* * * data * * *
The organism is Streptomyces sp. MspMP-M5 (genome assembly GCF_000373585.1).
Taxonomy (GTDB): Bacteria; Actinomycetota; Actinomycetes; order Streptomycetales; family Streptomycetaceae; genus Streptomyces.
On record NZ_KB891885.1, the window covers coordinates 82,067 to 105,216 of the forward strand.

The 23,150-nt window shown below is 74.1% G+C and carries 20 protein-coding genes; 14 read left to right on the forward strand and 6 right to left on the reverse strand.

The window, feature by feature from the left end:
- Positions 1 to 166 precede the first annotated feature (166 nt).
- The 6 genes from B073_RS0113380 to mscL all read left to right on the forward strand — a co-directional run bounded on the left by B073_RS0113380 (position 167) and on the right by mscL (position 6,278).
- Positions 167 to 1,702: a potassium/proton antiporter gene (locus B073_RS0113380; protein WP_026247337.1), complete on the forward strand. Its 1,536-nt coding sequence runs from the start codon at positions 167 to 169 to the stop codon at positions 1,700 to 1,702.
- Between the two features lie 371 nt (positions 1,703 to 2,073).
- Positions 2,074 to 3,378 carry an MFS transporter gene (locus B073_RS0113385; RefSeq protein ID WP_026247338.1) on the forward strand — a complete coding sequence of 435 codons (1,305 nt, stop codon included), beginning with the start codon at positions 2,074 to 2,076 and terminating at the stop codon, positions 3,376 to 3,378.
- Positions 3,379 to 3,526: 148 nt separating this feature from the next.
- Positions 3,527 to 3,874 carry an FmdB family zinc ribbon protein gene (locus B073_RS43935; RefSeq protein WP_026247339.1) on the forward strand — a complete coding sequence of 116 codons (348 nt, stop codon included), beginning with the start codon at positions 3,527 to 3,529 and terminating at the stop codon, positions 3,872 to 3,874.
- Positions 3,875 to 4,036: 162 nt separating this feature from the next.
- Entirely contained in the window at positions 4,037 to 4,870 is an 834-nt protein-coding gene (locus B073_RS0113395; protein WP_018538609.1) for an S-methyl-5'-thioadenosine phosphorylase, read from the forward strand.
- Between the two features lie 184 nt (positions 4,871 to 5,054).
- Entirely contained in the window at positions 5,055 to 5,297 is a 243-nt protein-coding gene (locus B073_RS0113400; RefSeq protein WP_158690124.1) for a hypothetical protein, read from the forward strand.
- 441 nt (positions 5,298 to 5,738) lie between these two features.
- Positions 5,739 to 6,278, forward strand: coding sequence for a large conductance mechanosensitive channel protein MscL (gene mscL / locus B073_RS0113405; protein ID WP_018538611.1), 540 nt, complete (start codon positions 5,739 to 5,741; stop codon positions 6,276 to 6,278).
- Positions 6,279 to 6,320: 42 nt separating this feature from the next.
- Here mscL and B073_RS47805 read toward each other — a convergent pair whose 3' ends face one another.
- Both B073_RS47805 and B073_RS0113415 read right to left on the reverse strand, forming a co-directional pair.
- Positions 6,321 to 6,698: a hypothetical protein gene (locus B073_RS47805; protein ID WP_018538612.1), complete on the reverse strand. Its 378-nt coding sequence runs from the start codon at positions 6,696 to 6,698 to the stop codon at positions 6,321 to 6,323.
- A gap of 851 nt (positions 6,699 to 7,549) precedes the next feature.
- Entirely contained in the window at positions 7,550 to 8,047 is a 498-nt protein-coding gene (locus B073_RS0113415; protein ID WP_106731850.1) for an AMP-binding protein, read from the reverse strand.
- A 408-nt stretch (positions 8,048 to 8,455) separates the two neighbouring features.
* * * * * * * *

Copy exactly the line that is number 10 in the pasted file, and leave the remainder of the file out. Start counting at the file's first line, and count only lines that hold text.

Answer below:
- Positions 2,074 to 3,378 carry an MFS transporter gene (locus B073_RS0113385; RefSeq protein ID WP_026247338.1) on the forward strand — a complete coding sequence of 435 codons (1,305 nt, stop codon included), beginning with the start codon at positions 2,074 to 2,076 and terminating at the stop codon, positions 3,376 to 3,378.